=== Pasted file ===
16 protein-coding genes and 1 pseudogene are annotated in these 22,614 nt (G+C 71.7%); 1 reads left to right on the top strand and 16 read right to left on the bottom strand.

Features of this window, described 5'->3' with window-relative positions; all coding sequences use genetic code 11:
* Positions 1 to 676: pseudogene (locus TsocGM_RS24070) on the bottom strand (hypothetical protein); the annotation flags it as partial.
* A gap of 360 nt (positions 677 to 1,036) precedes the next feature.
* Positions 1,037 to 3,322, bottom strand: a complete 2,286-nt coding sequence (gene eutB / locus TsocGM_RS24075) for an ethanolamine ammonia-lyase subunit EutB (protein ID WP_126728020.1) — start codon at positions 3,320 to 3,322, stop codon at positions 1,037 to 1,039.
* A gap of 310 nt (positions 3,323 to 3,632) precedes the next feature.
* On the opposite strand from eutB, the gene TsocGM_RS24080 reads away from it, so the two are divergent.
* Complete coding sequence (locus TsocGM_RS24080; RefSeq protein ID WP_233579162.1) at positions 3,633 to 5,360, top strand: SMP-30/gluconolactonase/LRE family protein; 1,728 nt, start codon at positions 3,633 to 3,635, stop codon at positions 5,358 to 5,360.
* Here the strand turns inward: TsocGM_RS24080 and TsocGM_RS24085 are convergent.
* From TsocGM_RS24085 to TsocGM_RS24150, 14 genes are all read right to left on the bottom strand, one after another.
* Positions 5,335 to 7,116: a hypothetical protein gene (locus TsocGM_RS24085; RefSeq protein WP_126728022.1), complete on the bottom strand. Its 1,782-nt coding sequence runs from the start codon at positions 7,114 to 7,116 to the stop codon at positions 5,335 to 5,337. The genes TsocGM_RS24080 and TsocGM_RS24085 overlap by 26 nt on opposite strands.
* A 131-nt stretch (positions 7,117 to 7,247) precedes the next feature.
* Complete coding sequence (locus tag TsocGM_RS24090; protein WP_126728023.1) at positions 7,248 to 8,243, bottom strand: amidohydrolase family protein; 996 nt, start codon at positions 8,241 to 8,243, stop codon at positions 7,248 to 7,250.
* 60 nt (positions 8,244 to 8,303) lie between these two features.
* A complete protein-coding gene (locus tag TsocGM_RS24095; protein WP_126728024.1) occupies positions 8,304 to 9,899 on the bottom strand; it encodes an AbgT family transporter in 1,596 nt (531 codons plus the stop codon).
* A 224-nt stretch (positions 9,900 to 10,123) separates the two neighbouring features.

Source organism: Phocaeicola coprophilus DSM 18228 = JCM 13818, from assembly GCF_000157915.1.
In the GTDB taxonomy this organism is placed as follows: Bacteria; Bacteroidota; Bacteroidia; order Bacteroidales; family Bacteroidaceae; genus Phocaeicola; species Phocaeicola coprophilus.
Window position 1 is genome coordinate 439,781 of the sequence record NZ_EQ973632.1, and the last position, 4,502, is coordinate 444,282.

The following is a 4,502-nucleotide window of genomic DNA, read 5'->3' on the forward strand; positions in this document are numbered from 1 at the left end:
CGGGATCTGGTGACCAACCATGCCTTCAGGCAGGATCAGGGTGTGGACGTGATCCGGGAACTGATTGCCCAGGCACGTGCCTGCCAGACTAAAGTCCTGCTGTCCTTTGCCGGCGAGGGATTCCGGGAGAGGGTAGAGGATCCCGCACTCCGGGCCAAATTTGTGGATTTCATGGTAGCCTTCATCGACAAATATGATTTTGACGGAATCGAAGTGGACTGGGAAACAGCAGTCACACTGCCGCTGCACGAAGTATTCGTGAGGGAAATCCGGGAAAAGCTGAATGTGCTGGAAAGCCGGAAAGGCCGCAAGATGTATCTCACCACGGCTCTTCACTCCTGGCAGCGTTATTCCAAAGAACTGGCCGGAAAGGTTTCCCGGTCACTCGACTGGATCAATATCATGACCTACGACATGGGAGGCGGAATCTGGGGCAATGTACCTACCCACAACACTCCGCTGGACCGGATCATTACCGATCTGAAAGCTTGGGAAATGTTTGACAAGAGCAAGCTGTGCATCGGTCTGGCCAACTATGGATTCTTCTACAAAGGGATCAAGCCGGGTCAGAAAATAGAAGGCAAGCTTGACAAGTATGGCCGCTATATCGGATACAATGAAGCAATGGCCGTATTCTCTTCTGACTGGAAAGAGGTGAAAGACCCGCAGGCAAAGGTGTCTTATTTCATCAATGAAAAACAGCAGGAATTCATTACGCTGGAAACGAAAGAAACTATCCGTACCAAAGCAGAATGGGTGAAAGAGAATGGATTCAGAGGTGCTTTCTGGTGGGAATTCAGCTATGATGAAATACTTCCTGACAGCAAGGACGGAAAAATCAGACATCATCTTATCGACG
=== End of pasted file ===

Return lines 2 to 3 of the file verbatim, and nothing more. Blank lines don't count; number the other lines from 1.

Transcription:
Features of this window, described 5'->3' with window-relative positions; all coding sequences use genetic code 11:
* Positions 1 to 676: pseudogene (locus TsocGM_RS24070) on the bottom strand (hypothetical protein); the annotation flags it as partial.